Asia-Pacific markets set to slump as Wall Street dives on rate hike fears

SINGAPORE — Asia-Pacific stock markets were set to decline on Thursday, as Wall Street fell sharply with inflation data triggering fears of a rate hike.

In Japan, futures pointed to a lower open compared to the Nikkei 225‘s last close.

Australia’s S&P/ASX 200 was also set to open lower from Wednesday’s close.

U.S. stocks slumped overnight as key inflation data showed higher-than-expected price pressures.

The Dow fell 681 points, or 1.99% lower, to notch its single-worst session since January. The blue-chip index clinched its worst day since February on Tuesday. The S&P 500 lost 2.1%, its biggest one-day drop since February, while the tech-heavy Nasdaq Composite slid 2.6%.

The Labor Department reported that the prices American consumers pay for goods and services accelerated at their fastest pace since 2008 last month with the Consumer Price Index spiking 4.2% from a year ago.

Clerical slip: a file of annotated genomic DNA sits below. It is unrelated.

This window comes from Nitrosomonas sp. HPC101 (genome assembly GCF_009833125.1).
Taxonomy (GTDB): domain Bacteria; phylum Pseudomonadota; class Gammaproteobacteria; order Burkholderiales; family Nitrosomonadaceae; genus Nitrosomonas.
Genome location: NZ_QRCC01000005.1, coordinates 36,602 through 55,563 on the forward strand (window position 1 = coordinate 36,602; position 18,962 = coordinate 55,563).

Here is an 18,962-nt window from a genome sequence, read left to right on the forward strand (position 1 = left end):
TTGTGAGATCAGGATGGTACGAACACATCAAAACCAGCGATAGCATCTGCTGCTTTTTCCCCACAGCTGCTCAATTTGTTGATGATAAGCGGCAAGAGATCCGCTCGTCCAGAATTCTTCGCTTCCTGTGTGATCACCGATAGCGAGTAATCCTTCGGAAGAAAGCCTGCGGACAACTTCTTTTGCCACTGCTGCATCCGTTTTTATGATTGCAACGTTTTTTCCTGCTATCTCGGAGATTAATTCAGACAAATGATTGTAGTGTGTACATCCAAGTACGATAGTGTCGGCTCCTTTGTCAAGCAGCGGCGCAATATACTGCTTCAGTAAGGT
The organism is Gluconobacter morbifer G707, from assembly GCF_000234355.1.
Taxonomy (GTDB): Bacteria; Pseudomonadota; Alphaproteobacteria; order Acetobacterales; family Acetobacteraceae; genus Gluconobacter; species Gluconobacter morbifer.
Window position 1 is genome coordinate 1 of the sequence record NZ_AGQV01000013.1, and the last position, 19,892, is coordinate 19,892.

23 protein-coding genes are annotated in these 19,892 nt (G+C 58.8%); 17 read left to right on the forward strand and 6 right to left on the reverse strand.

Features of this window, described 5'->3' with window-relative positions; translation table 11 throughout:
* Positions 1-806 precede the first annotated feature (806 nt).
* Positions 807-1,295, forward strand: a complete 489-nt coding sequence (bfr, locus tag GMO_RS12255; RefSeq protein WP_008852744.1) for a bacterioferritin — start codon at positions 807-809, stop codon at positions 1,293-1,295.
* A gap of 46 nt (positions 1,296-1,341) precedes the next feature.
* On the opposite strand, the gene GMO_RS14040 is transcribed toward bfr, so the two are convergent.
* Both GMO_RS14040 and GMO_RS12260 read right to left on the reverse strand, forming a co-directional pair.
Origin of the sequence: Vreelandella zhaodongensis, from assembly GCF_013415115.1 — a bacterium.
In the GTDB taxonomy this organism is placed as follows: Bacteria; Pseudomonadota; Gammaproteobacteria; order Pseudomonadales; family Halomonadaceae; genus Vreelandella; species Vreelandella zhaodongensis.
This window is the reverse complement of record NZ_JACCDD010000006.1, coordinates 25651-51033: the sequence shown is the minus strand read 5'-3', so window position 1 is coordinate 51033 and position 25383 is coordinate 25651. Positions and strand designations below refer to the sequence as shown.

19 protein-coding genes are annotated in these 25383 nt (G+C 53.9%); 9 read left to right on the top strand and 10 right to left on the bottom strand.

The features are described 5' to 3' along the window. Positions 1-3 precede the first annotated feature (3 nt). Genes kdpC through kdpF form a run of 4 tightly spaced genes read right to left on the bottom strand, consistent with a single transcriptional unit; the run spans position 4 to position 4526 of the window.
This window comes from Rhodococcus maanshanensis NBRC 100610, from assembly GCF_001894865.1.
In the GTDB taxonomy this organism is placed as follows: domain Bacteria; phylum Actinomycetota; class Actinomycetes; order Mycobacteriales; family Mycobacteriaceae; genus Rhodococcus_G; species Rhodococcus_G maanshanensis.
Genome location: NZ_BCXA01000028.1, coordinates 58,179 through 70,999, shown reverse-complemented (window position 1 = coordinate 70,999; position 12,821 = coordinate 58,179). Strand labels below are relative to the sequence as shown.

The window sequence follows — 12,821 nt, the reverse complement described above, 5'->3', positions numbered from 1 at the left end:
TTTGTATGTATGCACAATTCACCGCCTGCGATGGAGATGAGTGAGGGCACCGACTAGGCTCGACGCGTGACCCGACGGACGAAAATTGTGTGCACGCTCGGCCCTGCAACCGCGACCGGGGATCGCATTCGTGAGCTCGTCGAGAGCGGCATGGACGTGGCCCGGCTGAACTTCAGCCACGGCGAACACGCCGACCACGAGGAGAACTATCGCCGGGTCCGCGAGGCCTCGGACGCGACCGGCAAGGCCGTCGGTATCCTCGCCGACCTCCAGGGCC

“Market reaction to the CPI numbers was swift … The fear for the equity market is the Fed lifting rates aggressively if there is some notion of the Fed being behind the curve as some like Summers have argued,” Tapas Strickland of National Australia Bank wrote in a note on Thursday. He was referring to former U.S. Treasury Secretary Larry Summers.

“Moderate inflation and a slow moving Fed has been supportive to date, but inflation and a reactive Fed is negative for valuations,” added Strickland, who is director of economics and markets at the bank.

The Fed has said it would tolerate inflation that rises above its 2% target and that will look at a range of inflation as acceptable. But the concern is that inflation could become too hot and the Fed would be forced to raise interest rates and keep raising them, a negative for stocks.


The U.S. dollar index, which tracks the greenback against a basket of its peers was at 90.751, following levels near 90.2 earlier in the week.

The Japanese yen weakened, trading at 109.65 per dollar, as compared to levels around 108 earlier. The Australian dollar slipped, trading at $0.7733 against the dollar, from the $0.78 level earlier.

— CNBC’s Patti Domm and Thomas Franck contributed to this report.

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